Excerpts from his recently published official biography – Against All Odds.
- – He worked at customs department at the port of Mombasa where he was disgusted by the bribery he saw. He did his pupillage at Kaplan & Straton. Later he got a Rotary Club scholarship to study business management at Cyprus and he was poached to work at Manu Chandaria’s Comcraft in the legal department.
- Lost the 1983 election and came fourth. But when the MP was shot two years later by a policeman, occasioning a by-election, Kalonzo reluctantly entered that and won.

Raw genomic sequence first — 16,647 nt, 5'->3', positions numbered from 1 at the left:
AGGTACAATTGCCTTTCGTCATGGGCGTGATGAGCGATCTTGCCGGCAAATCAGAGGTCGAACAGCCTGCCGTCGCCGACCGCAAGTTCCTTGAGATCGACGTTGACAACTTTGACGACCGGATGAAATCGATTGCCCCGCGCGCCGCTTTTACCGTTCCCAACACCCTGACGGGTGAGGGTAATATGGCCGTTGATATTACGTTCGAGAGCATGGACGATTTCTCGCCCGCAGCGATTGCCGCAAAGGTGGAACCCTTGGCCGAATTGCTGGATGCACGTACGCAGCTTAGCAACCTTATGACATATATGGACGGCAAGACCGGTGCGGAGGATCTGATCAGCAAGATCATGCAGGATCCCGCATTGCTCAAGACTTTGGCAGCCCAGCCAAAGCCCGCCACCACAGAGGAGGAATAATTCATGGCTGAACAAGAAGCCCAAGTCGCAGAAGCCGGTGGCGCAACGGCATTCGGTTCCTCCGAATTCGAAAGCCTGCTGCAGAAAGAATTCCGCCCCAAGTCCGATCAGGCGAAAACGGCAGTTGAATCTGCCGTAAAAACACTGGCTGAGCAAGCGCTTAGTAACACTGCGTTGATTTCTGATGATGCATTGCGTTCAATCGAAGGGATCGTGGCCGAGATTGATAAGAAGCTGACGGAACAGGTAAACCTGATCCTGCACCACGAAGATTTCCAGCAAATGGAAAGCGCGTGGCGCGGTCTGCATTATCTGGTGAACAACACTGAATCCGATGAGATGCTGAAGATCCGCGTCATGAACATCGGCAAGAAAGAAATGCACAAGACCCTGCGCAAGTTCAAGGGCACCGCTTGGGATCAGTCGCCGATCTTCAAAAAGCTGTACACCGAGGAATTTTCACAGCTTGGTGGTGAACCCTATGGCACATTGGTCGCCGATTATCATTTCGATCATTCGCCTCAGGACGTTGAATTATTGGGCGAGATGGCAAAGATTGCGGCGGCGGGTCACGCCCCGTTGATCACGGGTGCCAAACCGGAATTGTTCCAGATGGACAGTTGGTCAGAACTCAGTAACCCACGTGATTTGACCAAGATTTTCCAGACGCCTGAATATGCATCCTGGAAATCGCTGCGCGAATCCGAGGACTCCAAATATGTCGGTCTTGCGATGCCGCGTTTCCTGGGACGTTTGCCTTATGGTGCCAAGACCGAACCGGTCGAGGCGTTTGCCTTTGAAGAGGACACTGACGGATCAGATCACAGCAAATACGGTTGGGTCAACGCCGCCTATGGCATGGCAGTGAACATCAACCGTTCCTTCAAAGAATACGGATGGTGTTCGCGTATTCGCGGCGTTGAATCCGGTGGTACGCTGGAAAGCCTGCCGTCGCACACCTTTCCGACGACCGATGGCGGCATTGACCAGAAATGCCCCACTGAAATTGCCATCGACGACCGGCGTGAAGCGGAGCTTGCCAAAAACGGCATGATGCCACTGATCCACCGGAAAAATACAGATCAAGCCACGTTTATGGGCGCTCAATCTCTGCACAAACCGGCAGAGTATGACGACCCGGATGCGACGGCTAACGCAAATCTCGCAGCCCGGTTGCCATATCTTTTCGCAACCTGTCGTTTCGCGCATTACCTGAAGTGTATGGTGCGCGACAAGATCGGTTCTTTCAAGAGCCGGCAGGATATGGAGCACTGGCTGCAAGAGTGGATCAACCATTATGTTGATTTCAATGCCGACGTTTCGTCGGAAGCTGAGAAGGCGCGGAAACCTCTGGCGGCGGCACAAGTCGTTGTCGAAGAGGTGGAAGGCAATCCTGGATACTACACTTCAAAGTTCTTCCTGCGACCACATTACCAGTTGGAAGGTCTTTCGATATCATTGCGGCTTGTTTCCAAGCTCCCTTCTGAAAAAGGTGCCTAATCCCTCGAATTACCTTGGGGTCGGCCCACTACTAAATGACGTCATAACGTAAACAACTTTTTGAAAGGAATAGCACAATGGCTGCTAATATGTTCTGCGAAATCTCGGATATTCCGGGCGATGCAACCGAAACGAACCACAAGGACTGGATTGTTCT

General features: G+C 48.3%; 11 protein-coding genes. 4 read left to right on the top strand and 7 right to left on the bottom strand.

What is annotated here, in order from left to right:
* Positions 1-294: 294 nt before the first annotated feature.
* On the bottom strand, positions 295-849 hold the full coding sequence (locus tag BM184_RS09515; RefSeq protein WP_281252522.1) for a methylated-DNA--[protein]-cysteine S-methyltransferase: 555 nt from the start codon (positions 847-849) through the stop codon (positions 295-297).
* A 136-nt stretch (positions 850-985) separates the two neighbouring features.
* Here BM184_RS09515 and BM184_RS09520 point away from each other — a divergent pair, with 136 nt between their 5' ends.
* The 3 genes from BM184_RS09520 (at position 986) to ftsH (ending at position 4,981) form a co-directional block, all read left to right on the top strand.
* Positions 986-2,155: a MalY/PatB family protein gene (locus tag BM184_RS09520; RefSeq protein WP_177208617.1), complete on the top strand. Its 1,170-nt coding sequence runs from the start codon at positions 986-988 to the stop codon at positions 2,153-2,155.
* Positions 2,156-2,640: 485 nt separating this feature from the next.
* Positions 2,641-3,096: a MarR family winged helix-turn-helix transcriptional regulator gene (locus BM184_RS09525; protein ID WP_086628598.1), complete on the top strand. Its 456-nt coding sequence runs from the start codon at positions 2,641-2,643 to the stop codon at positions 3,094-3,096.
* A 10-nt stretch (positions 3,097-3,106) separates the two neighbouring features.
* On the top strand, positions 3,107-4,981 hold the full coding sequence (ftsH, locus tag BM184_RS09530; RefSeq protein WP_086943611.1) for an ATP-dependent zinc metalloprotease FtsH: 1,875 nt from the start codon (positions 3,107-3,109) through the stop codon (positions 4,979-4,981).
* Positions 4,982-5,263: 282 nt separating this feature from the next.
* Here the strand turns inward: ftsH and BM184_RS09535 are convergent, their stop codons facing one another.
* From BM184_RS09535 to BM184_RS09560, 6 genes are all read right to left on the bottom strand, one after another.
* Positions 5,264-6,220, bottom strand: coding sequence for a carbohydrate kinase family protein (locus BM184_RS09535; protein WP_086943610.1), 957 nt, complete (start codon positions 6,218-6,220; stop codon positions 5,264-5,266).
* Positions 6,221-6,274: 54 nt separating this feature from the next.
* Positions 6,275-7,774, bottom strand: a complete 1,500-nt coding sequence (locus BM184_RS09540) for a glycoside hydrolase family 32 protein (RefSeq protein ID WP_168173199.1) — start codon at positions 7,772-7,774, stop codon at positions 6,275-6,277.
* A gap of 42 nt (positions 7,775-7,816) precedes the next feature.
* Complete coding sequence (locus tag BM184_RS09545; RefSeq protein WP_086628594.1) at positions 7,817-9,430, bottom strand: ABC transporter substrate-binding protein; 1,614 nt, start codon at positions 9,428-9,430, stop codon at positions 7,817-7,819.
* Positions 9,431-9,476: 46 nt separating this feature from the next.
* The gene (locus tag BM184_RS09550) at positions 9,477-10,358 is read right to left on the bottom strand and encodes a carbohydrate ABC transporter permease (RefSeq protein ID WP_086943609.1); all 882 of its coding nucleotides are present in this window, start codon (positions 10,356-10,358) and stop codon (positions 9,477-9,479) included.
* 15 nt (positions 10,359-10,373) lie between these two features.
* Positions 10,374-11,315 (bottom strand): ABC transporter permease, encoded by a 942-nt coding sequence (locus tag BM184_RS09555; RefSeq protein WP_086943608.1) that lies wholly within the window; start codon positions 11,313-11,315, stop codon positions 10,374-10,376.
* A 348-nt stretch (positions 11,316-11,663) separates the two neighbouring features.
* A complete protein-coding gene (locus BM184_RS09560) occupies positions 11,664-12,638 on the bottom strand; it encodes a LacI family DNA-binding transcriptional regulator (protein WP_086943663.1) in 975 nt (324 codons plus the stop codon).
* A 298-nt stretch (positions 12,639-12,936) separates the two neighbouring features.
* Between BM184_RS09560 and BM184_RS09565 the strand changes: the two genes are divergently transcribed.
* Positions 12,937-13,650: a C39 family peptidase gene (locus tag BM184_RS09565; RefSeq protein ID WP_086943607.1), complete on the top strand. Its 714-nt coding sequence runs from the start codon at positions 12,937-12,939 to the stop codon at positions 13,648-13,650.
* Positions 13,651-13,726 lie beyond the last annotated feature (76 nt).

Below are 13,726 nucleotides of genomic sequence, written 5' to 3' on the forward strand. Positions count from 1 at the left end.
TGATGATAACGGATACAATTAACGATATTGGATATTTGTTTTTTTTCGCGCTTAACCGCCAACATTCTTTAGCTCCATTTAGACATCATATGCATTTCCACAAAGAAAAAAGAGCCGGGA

- He has always been touched by the poverty he saw when he grew up and launched the Kalonzo Musyoka Foundation in January 2006 which worked with Shelter Afrique to launch affordable housing for rural women in Kitui.
Cabinet & Economic Intrigues
- KANU era: Mwingi is one of the fastest growing towns in Kenya because of the water it gets from Kiambere-Mwingi. But that was only after he fought off powerful forces after he secured $116 million from the Italian government – a powerful voice who wanted it to go to the National Water & Pipeline Corporation but Kalonzo steered it to TARDA so it did not become a white elephant.
- CHOGM The Commonwealth Summit in New Zealand which was attended by Mandela was almost overshadowed by ‘Bull of Auckland’ incident. But Kalonzo explained the incident to officials there so that it did not reach the media there or affect the ongoing summit. But it did leak afterward in the Kenya media.